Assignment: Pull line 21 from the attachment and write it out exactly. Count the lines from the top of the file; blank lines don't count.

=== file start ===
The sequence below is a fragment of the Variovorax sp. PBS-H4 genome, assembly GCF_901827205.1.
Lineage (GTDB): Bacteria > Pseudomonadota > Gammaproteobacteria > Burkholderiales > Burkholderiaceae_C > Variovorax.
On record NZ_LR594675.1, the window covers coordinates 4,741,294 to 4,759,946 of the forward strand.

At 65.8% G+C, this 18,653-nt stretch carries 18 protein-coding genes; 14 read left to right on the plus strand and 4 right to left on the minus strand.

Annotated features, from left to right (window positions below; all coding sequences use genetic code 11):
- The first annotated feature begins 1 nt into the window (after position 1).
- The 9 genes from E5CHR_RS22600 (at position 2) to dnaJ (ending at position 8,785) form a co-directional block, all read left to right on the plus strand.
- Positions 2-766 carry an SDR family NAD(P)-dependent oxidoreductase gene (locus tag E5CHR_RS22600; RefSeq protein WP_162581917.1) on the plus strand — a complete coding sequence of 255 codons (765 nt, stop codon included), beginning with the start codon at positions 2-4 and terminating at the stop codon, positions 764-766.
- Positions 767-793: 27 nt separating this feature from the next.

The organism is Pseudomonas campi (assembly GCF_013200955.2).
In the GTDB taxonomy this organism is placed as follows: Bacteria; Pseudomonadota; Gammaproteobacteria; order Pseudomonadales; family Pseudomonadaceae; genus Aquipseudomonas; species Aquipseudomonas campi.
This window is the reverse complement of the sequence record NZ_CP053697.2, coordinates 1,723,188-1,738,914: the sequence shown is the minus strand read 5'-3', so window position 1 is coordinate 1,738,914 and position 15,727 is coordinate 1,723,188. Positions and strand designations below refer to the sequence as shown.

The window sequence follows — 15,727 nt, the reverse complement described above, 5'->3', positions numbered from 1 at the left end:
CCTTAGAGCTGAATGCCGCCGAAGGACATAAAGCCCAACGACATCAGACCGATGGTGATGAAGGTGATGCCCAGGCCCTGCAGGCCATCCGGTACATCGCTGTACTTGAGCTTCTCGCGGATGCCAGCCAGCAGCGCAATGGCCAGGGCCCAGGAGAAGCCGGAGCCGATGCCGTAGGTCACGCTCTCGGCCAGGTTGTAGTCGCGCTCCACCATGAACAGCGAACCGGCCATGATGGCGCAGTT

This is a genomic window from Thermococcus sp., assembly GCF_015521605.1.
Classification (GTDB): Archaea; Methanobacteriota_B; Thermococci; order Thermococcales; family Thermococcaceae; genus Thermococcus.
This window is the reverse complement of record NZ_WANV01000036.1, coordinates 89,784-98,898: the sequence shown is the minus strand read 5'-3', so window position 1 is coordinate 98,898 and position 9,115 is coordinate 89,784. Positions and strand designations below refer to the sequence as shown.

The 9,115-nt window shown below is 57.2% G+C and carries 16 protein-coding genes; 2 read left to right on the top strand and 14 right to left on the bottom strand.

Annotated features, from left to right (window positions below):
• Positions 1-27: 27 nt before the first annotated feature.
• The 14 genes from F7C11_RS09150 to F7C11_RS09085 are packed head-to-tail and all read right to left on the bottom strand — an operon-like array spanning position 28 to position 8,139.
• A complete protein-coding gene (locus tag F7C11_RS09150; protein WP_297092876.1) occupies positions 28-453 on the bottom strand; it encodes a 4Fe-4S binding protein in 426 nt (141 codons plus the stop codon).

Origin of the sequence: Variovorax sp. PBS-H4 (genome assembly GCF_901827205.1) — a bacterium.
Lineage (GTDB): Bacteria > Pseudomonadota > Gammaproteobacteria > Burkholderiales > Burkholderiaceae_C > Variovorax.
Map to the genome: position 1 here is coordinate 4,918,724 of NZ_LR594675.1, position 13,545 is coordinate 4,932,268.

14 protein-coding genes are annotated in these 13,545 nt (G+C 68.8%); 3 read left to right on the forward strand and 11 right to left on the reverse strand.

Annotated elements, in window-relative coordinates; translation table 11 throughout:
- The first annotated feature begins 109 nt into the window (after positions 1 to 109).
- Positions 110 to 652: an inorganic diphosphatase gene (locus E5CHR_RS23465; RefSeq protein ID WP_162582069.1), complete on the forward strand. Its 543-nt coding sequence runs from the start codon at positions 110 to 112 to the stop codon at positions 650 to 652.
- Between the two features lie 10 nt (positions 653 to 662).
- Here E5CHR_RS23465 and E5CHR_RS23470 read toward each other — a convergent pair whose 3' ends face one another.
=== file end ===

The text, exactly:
• The 14 genes from F7C11_RS09150 to F7C11_RS09085 are packed head-to-tail and all read right to left on the bottom strand — an operon-like array spanning position 28 to position 8,139.